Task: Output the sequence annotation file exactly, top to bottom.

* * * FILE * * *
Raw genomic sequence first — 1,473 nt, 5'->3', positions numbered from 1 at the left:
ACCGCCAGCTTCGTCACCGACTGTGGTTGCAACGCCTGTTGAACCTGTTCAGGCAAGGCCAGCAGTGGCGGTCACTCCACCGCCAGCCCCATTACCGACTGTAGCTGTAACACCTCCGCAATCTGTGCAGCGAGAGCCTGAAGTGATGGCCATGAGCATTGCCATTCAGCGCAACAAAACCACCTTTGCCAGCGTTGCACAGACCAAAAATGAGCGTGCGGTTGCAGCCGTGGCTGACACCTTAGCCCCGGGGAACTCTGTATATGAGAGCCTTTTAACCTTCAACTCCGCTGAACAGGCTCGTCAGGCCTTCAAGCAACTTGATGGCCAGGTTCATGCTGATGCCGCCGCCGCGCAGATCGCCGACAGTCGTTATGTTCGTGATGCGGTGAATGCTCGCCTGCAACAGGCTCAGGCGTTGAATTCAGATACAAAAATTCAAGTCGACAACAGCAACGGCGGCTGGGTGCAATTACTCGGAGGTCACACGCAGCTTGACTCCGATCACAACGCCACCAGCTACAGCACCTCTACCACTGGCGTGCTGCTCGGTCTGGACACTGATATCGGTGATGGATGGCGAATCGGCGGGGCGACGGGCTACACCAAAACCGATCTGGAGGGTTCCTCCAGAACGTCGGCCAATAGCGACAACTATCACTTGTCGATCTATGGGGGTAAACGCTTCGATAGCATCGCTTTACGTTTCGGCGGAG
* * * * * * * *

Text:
Raw genomic sequence first — 1,473 nt, 5'->3', positions numbered from 1 at the left:
ACCGCCAGCTTCGTCACCGACTGTGGTTGCAACGCCTGTTGAACCTGTTCAGGCAAGGCCAGCAGTGGCGGTCACTCCACCGCCAGCCCCATTACCGACTGTAGCTGTAACACCTCCGCAATCTGTGCAGCGAGAGCCTGAAGTGATGGCCATGAGCATTGCCATTCAGCGCAACAAAACCACCTTTGCCAGCGTTGCACAGACCAAAAATGAGCGTGCGGTTGCAGCCGTGGCTGACACCTTAGCCCCGGGGAACTCTGTATATGAGAGCCTTTTAACCTTCAACTCCGCTGAACAGGCTCGTCAGGCCTTCAAGCAACTTGATGGCCAGGTTCATGCTGATGCCGCCGCCGCGCAGATCGCCGACAGTCGTTATGTTCGTGATGCGGTGAATGCTCGCCTGCAACAGGCTCAGGCGTTGAATTCAGATACAAAAATTCAAGTCGACAACAGCAACGGCGGCTGGGTGCAATTACTCGGAGGTCACACGCAGCTTGACTCCGATCACAACGCCACCAGCTACAGCACCTCTACCACTGGCGTGCTGCTCGGTCTGGACACTGATATCGGTGATGGATGGCGAATCGGCGGGGCGACGGGCTACACCAAAACCGATCTGGAGGGTTCCTCCAGAACGTCGGCCAATAGCGACAACTATCACTTGTCGATCTATGGGGGTAAACGCTTCGATAGCATCGCTTTACGTTTCGGCGGAG